The CRL NMR facilities provide research support for Organic Chemistry, Inorganic Chemistry and Chemical Biology in the Chemistry Department. These services may also be made available to other departments in the University by special arrangement. Use of the facilities is explained briefly below and is covered in the introductory NMR training session that all users of the facilities must attend.
There are specific safety hazards associated with use of the NMR instruments that relate primarily to the presence of intense stray magnetic fields in the vicinity of the instruments which may affect or interfere with:
-magnetic bank or ID cards
As a consequence, specific rules exist regarding access to the NMR laboratories:
-Anyone with a heart pacemaker must not go beyond the magnetic field hazard warning signs posted in the CRL and will not be allowed access to any NMR laboratory.
-Anyone with a medical implant must seek approval from the Director of NMR Spectroscopy before entering any NMR laboratory or making direct use of any NMR spectrometer.
-No laboratory coats are to be worn in the NMR laboratories.
-No metal objects are to be taken into NMR laboratories.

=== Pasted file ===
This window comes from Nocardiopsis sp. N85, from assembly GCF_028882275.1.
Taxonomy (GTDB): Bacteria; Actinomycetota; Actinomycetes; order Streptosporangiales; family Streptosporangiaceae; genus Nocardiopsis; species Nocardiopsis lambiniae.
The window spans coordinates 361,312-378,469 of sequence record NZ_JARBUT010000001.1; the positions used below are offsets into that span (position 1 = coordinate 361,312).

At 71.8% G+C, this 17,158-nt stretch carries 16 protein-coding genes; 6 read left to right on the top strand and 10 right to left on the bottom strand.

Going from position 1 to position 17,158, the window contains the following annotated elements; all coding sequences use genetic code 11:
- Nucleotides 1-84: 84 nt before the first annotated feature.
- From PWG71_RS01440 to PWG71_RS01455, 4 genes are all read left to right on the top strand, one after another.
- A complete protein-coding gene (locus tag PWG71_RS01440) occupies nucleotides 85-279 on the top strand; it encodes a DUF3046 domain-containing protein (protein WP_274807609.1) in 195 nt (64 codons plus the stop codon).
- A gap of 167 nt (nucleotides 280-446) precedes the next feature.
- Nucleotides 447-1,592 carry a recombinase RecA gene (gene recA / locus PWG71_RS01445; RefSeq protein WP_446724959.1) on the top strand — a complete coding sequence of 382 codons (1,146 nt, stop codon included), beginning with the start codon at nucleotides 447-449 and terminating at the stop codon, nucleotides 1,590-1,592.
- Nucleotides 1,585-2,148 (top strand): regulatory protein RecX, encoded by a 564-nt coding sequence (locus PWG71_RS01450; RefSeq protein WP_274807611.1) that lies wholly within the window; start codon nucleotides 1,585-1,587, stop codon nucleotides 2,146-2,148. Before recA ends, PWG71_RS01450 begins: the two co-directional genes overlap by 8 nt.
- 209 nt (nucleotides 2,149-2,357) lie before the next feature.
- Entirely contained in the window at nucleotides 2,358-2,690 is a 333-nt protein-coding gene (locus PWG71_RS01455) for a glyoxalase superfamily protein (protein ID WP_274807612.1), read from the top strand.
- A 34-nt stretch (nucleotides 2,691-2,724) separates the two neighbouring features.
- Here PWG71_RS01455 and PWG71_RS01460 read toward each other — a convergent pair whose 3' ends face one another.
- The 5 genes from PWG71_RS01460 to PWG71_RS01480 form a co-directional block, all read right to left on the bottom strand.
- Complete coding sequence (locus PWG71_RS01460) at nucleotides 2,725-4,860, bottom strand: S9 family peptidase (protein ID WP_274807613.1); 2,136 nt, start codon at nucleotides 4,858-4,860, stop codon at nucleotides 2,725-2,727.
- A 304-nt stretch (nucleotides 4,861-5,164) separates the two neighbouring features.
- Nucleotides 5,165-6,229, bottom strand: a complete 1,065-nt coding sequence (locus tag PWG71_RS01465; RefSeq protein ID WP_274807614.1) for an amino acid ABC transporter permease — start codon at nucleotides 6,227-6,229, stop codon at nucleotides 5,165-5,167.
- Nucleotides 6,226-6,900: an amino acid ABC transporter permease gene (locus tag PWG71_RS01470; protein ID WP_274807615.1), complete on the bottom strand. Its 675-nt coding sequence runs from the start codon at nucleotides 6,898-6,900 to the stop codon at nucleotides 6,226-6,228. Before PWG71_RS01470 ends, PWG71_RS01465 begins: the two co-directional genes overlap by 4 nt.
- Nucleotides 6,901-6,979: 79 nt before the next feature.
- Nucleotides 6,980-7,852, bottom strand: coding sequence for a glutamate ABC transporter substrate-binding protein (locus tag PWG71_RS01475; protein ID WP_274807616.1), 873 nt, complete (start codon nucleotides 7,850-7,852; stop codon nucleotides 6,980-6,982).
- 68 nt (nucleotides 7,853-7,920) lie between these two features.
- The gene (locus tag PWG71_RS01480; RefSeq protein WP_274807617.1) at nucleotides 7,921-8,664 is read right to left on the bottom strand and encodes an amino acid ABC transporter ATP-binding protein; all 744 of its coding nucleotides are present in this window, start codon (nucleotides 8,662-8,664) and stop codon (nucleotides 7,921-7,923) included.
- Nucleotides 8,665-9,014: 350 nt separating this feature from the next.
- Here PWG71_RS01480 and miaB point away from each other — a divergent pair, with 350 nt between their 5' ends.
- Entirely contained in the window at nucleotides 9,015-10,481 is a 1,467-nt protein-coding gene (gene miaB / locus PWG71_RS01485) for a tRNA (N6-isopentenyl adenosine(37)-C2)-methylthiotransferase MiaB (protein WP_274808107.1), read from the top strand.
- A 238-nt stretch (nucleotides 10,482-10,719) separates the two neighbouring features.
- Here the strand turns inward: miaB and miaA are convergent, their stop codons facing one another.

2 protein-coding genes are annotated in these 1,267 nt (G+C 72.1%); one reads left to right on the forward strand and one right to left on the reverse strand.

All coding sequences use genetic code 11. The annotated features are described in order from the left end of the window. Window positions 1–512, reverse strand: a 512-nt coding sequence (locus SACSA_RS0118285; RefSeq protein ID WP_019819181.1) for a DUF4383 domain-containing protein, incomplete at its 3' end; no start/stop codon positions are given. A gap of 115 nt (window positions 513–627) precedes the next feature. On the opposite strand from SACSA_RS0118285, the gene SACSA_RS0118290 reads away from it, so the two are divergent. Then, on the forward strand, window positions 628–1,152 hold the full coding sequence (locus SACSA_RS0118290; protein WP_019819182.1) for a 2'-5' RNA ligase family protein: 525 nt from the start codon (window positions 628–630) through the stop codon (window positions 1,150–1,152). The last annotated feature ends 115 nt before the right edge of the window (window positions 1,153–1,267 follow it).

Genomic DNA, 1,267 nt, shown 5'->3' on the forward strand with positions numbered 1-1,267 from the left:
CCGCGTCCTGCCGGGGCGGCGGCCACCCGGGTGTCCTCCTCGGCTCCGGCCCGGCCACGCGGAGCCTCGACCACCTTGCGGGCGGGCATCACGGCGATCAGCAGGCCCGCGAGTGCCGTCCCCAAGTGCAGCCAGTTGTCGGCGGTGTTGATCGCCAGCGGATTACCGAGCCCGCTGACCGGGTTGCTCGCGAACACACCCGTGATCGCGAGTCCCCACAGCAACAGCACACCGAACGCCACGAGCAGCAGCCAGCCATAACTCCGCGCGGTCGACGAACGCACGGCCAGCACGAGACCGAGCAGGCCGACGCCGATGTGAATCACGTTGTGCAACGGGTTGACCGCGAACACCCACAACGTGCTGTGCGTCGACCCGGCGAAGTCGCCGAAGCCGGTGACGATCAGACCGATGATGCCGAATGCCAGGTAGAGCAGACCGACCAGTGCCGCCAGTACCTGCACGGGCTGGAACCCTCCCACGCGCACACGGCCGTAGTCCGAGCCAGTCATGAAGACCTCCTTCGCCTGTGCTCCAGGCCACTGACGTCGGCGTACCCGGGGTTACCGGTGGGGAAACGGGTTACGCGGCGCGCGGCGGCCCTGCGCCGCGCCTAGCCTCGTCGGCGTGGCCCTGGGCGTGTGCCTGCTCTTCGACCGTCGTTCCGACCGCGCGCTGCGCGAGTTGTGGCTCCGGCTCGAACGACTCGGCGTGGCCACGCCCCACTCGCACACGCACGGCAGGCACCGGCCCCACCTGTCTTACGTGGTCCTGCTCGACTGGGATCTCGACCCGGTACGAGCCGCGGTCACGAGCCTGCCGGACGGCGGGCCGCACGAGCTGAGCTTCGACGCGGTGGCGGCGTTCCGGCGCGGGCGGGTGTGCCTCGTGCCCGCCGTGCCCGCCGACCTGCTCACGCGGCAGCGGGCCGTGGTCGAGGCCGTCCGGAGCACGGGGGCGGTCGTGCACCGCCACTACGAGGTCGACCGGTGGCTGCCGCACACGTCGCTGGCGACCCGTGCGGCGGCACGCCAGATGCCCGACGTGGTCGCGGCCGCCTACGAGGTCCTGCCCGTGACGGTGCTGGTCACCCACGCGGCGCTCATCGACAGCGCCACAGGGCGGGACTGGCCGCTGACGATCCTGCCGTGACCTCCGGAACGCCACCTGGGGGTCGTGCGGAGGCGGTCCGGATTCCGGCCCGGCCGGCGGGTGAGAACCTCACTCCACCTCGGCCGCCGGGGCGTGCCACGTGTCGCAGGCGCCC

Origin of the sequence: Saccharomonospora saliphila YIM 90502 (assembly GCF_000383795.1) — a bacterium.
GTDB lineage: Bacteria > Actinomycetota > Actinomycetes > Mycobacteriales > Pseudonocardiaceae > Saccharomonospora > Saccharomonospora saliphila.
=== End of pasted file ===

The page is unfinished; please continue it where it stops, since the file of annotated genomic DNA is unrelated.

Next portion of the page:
Anyone wishing to make use of any of the NMR spectrometers MUST undergo the appropriate training session with a member of the NMR staff before using the instruments (see below). This includes the open-access automated spectrometers.
Organic Chemistry and Chemical Biology Facilities
Use of the NMR facilities
The research facilities make use of ten solution NMR spectrometers and operate on four levels:
- "Open Access" automated spectrometers: these are available to all research workers at all times and provide routine 1D and 2D NMR characterisation based on 1H, 13C, 19F and 31P NMR (see experiment list). The spectrometers are located on the ground and first floors. Instruments available are: Bruker DPX200, AVF400, AVG400 and AVH400.
- "Hands-On" spectrometers: these may be used by trained chemists who wish to acquire their own NMR data, including multinuclear NMR and variable temperature studies. The spectrometers are located in the basement NMR lab. Instruments available are: Bruker AVB400, AVB500 and AVX500.
- Submission Service: This is a service operated by the NMR staff who undertake analysis of samples submitted by research workers. The work typically involves more complex experiments and/or low sample masses. The Service is based in the basement NMR lab and uses: Bruker AVB500, AVC500 and AVX500.
- Research Projects: These are projects involve the NMR staff (and research students) through longer-term and more complex investigations typically in collaboration with research groups within Chemistry. Most work uses the Bruker 500,600 and 700 MHz spectrometers.
The usual procedure for using the facilities is as follows: